Jarvis Golden Prolific
Yellow Dent Corn
86 to 120 days — The stalks of 'Jarvis Golden Prolific' yellow dent corn are relatively short compared to other field corn varieties, averaging about six to eight feet in height producing two good, large ears per stalk; sometimes more under favorable growing conditions. The ears reach seven to ten inches long, with twelve to fourteen rows of medium sized, bright golden yellow kernels on a small white cob. Has a good tight shuck that aids against attacks from earworms. Exhibits a good resistance to drought.
It is good as a roasting corn
when picked in the early milk stage (about 86 days), also good for frying
or as some people call it, creaming
. If allowed to fully mature, it can be harvested at about 120 days, fully dried, and used to grind into cornmeal or for stock feed. The stalks make nice fall decorations and the dried ears are also popular for feeding squirrels.
An old commercialized heirloom variety that was once very popular for Southern planting. It was developed by well respected farmer, James Monroe "Plough Boy" Jarvis (b. 1857 - d. 1947) of Winston-Salem, North Carolina. He created his variety by field selecting from stalks which produced two good ears, and purposely developed it to grow on thin soil, and to produce high yields on poor land. He shared his work openly and never attempted to capitalize on his efforts.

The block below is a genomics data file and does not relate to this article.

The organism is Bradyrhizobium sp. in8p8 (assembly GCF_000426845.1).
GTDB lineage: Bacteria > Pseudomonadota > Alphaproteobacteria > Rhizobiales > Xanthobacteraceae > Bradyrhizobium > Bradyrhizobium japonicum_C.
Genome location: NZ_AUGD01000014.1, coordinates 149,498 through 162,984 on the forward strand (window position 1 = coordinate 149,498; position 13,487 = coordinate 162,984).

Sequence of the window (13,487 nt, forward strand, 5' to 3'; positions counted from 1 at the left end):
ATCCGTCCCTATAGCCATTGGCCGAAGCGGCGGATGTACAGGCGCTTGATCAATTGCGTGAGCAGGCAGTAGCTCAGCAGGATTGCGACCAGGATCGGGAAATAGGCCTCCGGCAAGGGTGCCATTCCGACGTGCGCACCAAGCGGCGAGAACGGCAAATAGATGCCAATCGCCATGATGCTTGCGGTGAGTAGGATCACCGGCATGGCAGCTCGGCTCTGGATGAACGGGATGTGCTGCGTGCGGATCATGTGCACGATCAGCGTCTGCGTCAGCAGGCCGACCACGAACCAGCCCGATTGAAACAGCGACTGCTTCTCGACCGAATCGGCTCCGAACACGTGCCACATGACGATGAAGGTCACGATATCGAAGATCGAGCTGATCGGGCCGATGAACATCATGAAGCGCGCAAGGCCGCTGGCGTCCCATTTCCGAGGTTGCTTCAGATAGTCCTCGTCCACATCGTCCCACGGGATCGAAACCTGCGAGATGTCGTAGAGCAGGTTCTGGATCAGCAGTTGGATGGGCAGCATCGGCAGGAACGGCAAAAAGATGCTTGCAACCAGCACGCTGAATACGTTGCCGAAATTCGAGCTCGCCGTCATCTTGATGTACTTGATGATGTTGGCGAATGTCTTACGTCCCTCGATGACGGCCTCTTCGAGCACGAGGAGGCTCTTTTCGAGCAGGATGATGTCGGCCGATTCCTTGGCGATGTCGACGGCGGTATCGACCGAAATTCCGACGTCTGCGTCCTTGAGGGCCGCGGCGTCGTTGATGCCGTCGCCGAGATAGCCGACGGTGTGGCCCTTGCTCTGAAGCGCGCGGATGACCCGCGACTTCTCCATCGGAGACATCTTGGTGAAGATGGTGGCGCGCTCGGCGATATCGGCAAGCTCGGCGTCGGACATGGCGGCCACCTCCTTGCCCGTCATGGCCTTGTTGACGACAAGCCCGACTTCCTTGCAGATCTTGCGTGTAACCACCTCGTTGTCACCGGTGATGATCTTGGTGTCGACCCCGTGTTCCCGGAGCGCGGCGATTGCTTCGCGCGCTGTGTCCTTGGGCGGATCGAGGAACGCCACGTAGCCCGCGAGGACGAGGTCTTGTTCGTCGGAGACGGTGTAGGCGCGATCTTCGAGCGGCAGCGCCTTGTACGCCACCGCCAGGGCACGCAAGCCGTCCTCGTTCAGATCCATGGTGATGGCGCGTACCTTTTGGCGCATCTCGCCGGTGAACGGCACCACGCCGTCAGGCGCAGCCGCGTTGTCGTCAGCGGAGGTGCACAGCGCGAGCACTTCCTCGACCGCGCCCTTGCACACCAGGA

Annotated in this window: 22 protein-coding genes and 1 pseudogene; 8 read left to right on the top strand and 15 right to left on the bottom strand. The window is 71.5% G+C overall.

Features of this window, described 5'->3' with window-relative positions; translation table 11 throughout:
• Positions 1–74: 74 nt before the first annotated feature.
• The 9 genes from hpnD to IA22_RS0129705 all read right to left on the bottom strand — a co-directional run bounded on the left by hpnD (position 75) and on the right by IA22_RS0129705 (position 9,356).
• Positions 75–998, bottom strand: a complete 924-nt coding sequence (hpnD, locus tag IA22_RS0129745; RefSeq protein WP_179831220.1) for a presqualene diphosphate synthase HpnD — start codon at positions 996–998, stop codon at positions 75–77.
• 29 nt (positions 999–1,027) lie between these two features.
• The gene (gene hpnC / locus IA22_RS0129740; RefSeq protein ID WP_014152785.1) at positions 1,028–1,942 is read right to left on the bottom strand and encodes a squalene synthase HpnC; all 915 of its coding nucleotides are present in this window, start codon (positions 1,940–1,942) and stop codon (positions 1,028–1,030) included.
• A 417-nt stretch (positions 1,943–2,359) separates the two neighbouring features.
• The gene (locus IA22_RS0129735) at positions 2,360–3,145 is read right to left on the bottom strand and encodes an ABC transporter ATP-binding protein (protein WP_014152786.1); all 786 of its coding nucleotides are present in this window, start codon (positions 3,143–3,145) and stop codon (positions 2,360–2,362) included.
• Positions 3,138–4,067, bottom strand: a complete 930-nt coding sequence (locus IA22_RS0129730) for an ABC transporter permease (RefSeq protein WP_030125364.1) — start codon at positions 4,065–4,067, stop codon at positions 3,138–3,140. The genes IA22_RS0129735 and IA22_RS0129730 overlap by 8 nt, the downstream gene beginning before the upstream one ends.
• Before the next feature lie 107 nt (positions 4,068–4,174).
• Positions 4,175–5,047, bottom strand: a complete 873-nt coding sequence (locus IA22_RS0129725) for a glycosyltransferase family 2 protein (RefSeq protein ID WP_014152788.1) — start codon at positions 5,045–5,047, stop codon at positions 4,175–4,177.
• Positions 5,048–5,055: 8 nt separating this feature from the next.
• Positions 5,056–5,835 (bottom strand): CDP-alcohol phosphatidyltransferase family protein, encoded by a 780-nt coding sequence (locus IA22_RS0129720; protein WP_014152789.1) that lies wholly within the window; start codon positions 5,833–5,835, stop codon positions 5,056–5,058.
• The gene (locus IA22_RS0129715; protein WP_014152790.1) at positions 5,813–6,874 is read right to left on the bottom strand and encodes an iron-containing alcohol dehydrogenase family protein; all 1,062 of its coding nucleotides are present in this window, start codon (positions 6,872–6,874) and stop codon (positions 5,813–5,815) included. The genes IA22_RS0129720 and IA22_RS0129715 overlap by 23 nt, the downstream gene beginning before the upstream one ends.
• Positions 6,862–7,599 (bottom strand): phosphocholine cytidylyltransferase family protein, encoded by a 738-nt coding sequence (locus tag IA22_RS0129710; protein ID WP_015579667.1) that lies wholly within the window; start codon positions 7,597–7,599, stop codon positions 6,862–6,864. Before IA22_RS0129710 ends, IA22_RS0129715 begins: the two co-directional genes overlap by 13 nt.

'Jarvis Golden Prolific' never really had an official commercial release date. He grew it and made it available to others by the early 1900s, but when his wife inherited acreage upon the death of her father in 1914, he was able to dedicate more ground to corn production and it became widely distributed. The earliest agricultural evaluation documentation that we have found dates it back to 1919.
Our 'Jarvis Golden Prolific' corn seed is grown for us in Middle Tennessee by David Pendergrass
. Each ounce is approximately 70 to 75 seeds.